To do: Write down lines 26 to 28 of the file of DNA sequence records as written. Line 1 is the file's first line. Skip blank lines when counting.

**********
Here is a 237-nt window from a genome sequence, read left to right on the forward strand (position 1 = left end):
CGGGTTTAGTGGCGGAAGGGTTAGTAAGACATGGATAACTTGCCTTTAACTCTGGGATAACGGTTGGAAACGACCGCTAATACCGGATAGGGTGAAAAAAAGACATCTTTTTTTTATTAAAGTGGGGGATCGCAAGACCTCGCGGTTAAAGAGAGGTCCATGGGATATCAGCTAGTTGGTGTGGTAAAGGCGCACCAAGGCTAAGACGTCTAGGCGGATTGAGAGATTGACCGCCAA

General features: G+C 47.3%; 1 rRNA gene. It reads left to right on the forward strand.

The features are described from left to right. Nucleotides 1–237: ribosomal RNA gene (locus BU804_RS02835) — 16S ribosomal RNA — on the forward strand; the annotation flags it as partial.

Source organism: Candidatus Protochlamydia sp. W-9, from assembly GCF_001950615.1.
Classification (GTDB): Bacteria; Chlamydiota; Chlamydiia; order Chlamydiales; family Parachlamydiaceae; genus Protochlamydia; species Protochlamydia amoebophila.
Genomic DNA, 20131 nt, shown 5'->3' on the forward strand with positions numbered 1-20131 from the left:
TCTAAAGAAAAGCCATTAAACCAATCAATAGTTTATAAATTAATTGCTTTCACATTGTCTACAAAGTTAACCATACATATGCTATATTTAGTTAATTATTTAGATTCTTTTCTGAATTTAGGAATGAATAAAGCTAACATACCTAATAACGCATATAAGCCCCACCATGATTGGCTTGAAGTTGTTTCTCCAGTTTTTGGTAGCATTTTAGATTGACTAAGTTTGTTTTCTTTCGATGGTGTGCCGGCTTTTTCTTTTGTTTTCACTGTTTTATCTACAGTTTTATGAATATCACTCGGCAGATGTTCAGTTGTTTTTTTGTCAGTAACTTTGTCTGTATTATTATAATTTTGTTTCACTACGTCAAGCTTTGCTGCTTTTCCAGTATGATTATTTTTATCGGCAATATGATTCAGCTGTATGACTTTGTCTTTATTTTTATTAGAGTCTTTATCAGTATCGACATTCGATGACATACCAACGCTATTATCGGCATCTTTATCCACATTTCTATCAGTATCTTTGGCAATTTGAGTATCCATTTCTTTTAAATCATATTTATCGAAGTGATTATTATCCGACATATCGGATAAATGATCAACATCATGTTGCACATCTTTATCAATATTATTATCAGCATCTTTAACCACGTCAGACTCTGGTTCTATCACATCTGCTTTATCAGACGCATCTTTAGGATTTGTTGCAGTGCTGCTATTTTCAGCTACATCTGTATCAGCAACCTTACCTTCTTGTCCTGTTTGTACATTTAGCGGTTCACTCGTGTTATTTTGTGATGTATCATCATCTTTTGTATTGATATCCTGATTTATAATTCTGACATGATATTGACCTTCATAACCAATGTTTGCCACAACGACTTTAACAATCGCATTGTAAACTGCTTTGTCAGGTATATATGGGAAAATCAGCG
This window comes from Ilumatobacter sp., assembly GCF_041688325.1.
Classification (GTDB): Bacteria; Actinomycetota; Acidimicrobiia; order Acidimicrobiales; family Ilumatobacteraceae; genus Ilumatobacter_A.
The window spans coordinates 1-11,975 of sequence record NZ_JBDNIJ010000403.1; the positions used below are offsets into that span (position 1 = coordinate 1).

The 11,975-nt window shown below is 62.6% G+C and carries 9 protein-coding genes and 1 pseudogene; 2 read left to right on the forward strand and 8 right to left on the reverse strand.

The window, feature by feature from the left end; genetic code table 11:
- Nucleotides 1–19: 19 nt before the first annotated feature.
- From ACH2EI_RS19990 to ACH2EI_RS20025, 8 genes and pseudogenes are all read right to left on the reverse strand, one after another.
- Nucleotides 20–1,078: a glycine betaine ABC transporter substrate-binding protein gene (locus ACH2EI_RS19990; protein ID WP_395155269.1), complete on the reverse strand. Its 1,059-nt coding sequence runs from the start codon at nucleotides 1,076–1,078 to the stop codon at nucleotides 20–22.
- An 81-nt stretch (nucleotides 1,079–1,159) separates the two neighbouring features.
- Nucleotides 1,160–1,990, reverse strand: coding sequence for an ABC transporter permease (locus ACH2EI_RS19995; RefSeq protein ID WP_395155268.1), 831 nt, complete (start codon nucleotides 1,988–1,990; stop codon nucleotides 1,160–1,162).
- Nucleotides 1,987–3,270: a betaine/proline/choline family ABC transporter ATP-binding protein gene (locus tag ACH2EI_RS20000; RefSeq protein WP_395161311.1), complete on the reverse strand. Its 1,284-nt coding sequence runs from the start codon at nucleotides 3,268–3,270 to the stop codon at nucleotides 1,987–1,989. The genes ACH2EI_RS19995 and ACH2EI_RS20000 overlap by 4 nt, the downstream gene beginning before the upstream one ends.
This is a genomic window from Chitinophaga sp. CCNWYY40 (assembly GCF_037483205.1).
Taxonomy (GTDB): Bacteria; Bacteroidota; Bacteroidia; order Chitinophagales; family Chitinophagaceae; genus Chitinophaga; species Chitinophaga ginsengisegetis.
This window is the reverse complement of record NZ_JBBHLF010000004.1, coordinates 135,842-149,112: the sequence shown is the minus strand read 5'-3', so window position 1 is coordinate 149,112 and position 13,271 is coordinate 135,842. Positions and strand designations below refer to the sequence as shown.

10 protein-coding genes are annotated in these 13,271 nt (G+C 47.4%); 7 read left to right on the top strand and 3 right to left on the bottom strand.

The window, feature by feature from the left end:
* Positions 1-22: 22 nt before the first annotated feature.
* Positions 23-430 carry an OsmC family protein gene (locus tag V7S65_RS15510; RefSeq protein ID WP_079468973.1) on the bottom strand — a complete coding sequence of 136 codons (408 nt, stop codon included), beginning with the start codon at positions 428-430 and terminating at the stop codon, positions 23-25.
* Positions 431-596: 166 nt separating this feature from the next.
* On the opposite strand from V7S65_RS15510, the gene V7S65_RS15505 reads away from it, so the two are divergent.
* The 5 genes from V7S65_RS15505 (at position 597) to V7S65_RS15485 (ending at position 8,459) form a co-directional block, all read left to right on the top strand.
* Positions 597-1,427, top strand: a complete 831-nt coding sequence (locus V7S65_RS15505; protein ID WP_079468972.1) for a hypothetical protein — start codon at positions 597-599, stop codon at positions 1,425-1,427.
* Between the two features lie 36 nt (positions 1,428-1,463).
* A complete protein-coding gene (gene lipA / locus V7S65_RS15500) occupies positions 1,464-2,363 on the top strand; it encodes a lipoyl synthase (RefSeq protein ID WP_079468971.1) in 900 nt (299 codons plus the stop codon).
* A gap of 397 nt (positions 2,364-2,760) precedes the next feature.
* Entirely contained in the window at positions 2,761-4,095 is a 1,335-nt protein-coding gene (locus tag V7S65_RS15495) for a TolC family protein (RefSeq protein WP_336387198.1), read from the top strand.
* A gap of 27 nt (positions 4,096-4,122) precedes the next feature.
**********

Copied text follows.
* Positions 23-430 carry an OsmC family protein gene (locus tag V7S65_RS15510; RefSeq protein ID WP_079468973.1) on the bottom strand — a complete coding sequence of 136 codons (408 nt, stop codon included), beginning with the start codon at positions 428-430 and terminating at the stop codon, positions 23-25.
* Positions 431-596: 166 nt separating this feature from the next.
* On the opposite strand from V7S65_RS15510, the gene V7S65_RS15505 reads away from it, so the two are divergent.